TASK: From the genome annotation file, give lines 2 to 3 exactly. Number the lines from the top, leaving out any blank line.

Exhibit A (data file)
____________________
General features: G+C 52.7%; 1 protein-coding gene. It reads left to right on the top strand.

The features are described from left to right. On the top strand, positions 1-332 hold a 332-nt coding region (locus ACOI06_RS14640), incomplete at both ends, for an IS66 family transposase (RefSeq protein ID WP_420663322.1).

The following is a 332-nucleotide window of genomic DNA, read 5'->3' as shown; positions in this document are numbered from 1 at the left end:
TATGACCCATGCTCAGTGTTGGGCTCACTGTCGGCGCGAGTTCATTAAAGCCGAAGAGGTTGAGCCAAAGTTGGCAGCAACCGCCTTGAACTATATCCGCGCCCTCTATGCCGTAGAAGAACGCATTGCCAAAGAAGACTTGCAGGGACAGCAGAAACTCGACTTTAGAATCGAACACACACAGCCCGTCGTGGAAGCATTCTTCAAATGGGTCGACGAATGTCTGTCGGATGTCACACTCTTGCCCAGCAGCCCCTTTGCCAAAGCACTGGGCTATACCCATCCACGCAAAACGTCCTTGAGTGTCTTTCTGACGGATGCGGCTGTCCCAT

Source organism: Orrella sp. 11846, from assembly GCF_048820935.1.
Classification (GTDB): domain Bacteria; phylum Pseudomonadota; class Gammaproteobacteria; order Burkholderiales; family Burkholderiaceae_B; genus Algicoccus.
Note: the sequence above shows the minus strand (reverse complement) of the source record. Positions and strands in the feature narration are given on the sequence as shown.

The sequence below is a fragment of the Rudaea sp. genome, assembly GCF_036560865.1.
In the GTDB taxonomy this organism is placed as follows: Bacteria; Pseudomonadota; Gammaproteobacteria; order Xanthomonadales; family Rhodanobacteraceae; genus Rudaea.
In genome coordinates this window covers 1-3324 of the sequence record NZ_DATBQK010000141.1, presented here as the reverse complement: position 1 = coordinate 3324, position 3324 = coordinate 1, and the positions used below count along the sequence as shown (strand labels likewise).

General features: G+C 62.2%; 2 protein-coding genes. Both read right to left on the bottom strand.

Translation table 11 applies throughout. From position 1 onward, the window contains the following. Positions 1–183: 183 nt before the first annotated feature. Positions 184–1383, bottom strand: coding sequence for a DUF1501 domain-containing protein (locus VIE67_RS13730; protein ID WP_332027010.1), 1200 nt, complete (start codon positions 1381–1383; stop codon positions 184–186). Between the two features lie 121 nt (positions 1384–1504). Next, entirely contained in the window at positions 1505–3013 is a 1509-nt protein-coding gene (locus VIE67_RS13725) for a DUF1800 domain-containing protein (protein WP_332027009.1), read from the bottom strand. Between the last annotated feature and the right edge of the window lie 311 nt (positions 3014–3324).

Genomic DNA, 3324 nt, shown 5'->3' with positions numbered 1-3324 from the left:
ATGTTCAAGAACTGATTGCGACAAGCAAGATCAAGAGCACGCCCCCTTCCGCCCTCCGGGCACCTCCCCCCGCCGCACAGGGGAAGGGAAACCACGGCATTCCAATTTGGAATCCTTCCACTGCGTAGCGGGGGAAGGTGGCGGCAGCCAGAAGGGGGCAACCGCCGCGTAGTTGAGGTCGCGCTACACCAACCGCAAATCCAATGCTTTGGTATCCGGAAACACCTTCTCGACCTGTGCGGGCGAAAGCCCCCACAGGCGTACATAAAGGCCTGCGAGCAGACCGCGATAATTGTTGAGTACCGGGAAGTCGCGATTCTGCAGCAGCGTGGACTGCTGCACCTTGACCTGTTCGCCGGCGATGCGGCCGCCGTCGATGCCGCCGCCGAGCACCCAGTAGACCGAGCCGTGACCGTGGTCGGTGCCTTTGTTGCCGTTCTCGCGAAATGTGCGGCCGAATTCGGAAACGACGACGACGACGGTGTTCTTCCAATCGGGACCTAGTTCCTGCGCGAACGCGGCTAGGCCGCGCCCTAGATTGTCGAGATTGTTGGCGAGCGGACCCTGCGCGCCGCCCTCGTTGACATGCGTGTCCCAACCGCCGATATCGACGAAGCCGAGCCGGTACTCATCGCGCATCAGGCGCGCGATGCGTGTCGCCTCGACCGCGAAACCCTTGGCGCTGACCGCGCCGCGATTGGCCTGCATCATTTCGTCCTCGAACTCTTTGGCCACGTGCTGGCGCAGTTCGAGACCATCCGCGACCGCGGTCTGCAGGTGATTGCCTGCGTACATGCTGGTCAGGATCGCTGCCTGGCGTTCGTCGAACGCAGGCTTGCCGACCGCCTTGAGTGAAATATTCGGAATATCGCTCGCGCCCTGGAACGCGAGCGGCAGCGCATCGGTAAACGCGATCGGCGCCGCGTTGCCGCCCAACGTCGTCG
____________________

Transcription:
The features are described from left to right. On the top strand, positions 1-332 hold a 332-nt coding region (locus ACOI06_RS14640), incomplete at both ends, for an IS66 family transposase (RefSeq protein ID WP_420663322.1).

The following is a 332-nucleotide window of genomic DNA, read 5'->3' as shown; positions in this document are numbered from 1 at the left end: